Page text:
Insight Dale Rodgers March 22, 2024 (Comments off) (141)

AUSGP: The Field from Turn 12

Each year we send The Race Torque’s Dale Rodgers to a corner on the Albert Park Grand Prix circuit to view the current crop of Formula 1 machines. Their strengths, the drivers who are pushing and the overall comparison of the ten F1 constructor’s latest offering. Turn 12 was the destination in 2024, the fast right hander leading into the final corners. 

This year we have divided the field into three categories. The Ones to Beat, the Mid Fielders and the ‘Can Do Better.’ Now this is a preview after Friday practice so if it is turned on its head by Sunday at 5.00pm, we take no responsibility.

The Ones to Beat.

After two hours of practice four teams genuinely found their car(s) and drivers at the pointy end. Ferrari, Aston Martin, McLaren and Red Bull. Scrambling in as the fifth team is Mercedes Petronas F1. George Russell saved the day for Mercedes as he was in the P3 and P6 after both sessions, whilst teammate and the pits lane most interesting wardrobe arrival driver, Lewis Hamilton chalked a P9 in Practice 1 but a questionable P18 in Practice 2. But let us look first at the pacesetters.

Down at Turn 12, the Ferrari pair were fast but regularly rattled the ripple strip on the exit. The Ferraris were both early on acceleration but looked edgy while putting down fast lap times. A stunning 1:17.277 was the reward for Charles Leclerc, which sent an ominous warning that the 2023 result in Melbourne may well be on the cards again.

After a less than fruitful Practice 1 for Fernando Alonso, the #14 Aston Martin came out punching in Practice 2. Typically, Alonso smooth and early on the gas in Turn 12, the car looked quick in the afternoon with minimal correction through the fast right hander. Teammate Lance Stroll was in the Top 10 in both sessions, but he was pushing hard, smashing the exit ripple strip on a number of occasions. Two distinctly different driving styles and yet only 1/10th of a second apart.

McLaren looked extremely competitive in every session. The car is stable, fast and both drivers can pick up the throttle very early on the apex of Turn 12. Melbourne’s own Oscar Piastri was P10 and P7, while Norris topped Practice 1 and held on for P9 in the second session. His Practice 1 time was only bettered by 4/10ths in the second session, whilst Piastri improved by just under a second.

Red Bull. This car is so well-balanced that it looks like it is on rails. Visibly quick through Turn 12 and under full acceleration, both Verstappen and Perez rarely ran the saw tooth kerb, but their exit speed was impressive. In the end not quite on Ferrari’s pace today, but little doubt Max will be a contender for pole and the race once again.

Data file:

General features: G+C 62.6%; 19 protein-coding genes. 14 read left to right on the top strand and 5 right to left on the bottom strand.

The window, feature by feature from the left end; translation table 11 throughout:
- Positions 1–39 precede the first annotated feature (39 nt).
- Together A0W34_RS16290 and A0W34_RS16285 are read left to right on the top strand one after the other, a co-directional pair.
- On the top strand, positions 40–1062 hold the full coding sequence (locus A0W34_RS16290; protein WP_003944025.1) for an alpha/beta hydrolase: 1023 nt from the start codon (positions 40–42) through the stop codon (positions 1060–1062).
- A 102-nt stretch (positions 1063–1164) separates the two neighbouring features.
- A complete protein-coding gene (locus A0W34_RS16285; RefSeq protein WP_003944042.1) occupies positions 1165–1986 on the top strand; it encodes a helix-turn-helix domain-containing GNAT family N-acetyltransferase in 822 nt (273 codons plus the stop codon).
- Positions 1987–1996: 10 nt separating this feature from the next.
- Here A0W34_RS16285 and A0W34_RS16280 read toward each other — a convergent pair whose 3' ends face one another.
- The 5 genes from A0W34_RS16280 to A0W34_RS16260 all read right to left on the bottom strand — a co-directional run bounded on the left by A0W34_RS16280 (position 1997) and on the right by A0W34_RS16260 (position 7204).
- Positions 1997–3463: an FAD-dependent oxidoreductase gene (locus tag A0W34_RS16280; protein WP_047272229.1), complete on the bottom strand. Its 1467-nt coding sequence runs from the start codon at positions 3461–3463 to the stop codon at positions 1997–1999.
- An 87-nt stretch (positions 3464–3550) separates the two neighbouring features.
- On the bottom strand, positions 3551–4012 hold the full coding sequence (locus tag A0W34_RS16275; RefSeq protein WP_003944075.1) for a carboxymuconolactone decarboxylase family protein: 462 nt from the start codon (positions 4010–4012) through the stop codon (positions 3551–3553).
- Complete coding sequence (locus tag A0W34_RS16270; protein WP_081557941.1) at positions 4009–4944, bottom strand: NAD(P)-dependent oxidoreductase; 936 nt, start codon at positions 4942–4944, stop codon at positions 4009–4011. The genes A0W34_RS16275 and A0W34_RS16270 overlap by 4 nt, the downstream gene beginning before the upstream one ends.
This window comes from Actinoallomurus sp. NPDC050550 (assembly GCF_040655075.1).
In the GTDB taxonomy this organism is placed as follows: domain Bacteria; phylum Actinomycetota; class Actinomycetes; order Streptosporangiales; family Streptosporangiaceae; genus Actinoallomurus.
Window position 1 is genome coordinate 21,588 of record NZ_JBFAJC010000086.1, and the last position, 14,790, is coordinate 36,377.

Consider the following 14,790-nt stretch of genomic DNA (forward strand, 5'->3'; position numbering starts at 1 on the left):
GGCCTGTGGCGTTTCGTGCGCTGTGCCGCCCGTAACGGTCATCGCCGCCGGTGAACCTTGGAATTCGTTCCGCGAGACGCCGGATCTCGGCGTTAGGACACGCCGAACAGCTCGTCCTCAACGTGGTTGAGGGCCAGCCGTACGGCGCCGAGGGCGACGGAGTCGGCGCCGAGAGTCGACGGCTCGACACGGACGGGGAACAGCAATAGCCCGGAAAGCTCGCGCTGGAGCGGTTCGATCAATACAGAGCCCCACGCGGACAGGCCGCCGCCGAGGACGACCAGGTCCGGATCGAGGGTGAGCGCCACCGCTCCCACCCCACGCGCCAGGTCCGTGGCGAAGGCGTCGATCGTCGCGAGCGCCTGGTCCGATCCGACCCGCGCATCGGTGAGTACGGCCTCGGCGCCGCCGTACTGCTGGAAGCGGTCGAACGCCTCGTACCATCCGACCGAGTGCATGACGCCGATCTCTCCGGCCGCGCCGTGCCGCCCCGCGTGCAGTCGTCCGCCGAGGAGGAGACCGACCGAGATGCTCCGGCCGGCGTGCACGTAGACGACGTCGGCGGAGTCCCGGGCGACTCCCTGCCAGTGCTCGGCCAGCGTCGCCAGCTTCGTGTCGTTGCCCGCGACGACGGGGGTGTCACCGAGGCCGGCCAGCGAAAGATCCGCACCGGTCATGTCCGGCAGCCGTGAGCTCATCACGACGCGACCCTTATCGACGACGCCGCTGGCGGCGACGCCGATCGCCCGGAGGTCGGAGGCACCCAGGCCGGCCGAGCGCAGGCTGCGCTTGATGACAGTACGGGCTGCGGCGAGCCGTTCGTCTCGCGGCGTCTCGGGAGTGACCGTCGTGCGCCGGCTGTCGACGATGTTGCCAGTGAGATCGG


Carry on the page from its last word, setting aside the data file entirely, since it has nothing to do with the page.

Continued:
As aforementioned, it was very hard to get a real read on the Mercedes-AMG F1 W15. George Russell flew the flag, but teammate Lewis Hamilton was constantly struggling with a reported long brake pedal, but the Mercedes World Champ spent a lot of time fighting a recalcitrant car. Their Merc engines bark as they punch through Turn 12 with both cars hitting the ripple strip and producing the most sparks from the undertray when they venture out wide. Russell’s performance just got them into The Race Torque’s first category.

The Mid Field

Visa RB only needed a couple of 10ths from both drivers, and they would have been Top 10 in both practice sessions. Yuki Tsunoda finished in P5 and P10, while the other local Aussie favourite, Daniel Ricciardo, grabbed a P11 and P12. These cars both look smooth, not the outright pace of Ferrari and Red Bull, but not far off. Both drivers punched through Turn 12 and ran down to Turn 13 with a minimum of fuss, often the sign of a quick car.

Our mid field bunch is fairly small as The Could Do Better’s have a few more than usual.

Making it, however, is the Kick Sauber F1 Team. What a mouthful, but after two lacklustre performances in the Middle East, both cars were in the Top 15 today at Alber Park. Zhou Guanyu had a solid Practice 2 in P11 while adopted Aussie Valtteri Bottas came in P14. This was a good comeback after being at the tail of the field in P1. But the Sauber’s did not look quick at Turn 12 and appeared later on full acceleration than cars around them. Still, knocking on the Top 10 was a promising result.

And that leaves Williams. It included in the Mid Field category, to be fair, as Logan Seargeant carried Practice 2 honours by himself after Alex Albon binned it a Turn 6 in Practice 1. His time was still good enough for P12, while Sargeant ran a solid P14 and P13. As was the case in 2023 when Albon scored points, the Albert Park layout suits the Williams design philosophy and the FW46 is no exception. The car looks very well balanced through Turn 12 and the bark of the Mercedes Power Plant suggests they drivers are able to get good response as they are early on the throttle.       

The Could Do Better

For the third Formula 1 Grand Prix of 2024, Alpine and HAAS sit at the bottom of the field. At Turn 12, both cars are smooth, but visibly slower than every other team. Rarely challenging the ripple strip on the exit, the Alpine, in particular, looks a handful. Even through the enclosed cockpit, you can see drivers correcting the steering wheel.

The fall from grace for the Alpine team has been staggering and at no event so far in 2014 has the Alpine A524 looked a competitive package.

The HAAS looks smooth but clearly not fast enough to climb the order. P13 and P16 in Practice 1 and P16 and P19 in Practice 2 – albeit with both drivers outgunning each other.

Overall, the times were very very fast on Friday Practice results, with only 9/10th separating the Top 10. It will only get quicker…..

You might also like!